Zero tolerance of abuse offenders

  • April 23, 2010
abuseCatholics are angry about recent revelations of clerical sexual abuse for two reasons: crimes were committed against children by men ordained as priests and, in many cases over many years, bishops refused to protect children from known predators by removing abuser priests from ministry and calling in the police

The Vatican apparently understands why sexual abuse of children ignites such intense anger. But it seemingly struggles to comprehend why Catholics are so angry about crimes committed and covered up 20, 30 years ago. In recent years, after all, under then Cardinal Joseph Ratzinger and now Pope Benedict XVI, the Church has enacted tougher protocols to empower bishops and involve police when crimes are suspected. Yet anger persists.

Part of the problem is that the new measures are routinely downplayed or ignored in media reports. So there is a need for bishops to speak out on the issue and address past failures. Equally important, though, bishops also must take decisive steps to reform and repair what  Benedict has called a church “wounded by sins.”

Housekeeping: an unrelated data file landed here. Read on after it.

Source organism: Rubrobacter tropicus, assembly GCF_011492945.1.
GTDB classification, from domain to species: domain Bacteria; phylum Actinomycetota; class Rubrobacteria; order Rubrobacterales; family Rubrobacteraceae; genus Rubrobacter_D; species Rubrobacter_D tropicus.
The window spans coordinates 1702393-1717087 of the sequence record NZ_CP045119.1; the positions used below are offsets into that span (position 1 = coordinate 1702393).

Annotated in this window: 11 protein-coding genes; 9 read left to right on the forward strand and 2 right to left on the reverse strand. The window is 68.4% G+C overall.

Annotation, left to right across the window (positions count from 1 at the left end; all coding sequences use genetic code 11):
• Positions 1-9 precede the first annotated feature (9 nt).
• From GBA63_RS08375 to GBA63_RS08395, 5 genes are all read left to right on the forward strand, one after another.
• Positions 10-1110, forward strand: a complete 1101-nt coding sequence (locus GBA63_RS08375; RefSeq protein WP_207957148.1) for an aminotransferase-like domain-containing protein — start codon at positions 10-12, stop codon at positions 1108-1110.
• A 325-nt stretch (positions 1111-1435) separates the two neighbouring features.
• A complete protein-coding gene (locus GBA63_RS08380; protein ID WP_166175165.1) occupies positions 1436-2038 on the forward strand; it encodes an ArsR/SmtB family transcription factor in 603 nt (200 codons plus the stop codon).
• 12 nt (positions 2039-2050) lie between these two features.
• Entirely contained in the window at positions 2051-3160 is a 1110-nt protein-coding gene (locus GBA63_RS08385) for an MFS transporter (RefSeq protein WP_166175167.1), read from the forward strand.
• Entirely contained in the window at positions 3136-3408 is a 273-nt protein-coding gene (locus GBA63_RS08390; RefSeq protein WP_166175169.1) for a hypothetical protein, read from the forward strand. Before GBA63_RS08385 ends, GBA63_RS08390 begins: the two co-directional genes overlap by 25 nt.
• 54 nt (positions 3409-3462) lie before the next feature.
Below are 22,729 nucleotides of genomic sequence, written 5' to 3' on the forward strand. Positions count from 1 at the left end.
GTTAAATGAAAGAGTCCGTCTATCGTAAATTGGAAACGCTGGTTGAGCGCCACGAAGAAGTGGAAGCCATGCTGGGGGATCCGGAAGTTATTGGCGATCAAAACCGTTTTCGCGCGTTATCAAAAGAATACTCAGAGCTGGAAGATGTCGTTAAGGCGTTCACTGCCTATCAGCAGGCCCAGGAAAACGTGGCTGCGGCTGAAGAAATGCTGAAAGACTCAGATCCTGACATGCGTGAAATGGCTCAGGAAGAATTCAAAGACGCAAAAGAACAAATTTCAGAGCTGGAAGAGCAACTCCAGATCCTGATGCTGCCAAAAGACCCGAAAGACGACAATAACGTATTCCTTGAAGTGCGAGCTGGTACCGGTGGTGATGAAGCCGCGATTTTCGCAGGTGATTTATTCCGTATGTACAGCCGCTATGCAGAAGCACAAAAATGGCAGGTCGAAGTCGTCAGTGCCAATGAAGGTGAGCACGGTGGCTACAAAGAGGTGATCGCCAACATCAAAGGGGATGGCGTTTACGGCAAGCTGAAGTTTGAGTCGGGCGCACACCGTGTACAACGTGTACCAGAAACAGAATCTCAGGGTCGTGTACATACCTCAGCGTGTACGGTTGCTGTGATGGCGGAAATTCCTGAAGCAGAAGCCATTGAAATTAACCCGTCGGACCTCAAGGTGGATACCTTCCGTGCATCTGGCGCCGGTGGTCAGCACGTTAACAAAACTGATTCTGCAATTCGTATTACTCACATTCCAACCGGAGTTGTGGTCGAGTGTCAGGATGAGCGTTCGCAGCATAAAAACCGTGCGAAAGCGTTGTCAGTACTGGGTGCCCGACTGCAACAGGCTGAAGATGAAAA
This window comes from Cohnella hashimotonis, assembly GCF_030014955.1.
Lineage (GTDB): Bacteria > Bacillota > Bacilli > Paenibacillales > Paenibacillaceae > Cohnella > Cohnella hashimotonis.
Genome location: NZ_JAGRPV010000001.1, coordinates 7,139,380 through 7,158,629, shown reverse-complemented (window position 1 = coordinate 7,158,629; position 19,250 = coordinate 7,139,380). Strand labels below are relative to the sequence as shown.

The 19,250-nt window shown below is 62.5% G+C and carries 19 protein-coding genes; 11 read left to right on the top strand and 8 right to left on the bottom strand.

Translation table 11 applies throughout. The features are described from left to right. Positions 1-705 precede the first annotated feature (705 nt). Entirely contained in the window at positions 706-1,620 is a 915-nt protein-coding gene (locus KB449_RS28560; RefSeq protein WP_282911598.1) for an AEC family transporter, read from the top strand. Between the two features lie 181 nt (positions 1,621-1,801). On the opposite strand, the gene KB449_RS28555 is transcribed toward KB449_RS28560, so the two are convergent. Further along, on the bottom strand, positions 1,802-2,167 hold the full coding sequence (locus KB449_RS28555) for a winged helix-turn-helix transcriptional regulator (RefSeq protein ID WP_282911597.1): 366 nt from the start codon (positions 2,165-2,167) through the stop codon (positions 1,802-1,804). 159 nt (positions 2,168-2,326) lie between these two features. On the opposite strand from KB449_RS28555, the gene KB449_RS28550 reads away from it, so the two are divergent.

That two-pronged approach was evident in the recent pastoral message by Archbishop Thomas Collins. Although scandal has not stained his Toronto diocese, Collins addressed the issue because, he said, the relentless criticism can leave all Catholics “discouraged, angry, confused and ashamed.” He acknowledged that, to the Church’s shame, some priests and bishops have failed. But he also stressed that under Benedict reform is happening and, even if abuse may never disappear, the Church is determined to keep trying.

To that end, Collins will assemble a committee to review and update archdiocese procedures to deal with priestly misconduct. Drafted in 1989 and last revised in 2003, current procedures already demand any credible allegation be addressed immediately, thoroughly and, if there are reasonable grounds, promptly reported to civil authorities. The committee will examine how the procedures can be even more effective. Bravo.

Catholics expect Church leaders to deal with abuser priests in a way that is urgent, uncompromising and tough. Of course, tread carefully to ensure fairness and justice for the accused. But a finding of guilt, in addition to any criminal charges, should result not only in immediate and permanent removal of an abuser priest from ministry but also their expulsion from priesthood.

It is time for the Church to clearly, loudly and unequivocally proclaim zero-tolerance for sexual abuse. That applies equally for abusers and those who may cover up their crimes. To its credit, the Vatican seems to have moved in that direction over the past decade. But it needs to remove all ambiguity,  communicate the zero-tolerance message in plain language and apply it ferociously.Victims and those who suffer with them deserve nothing less.

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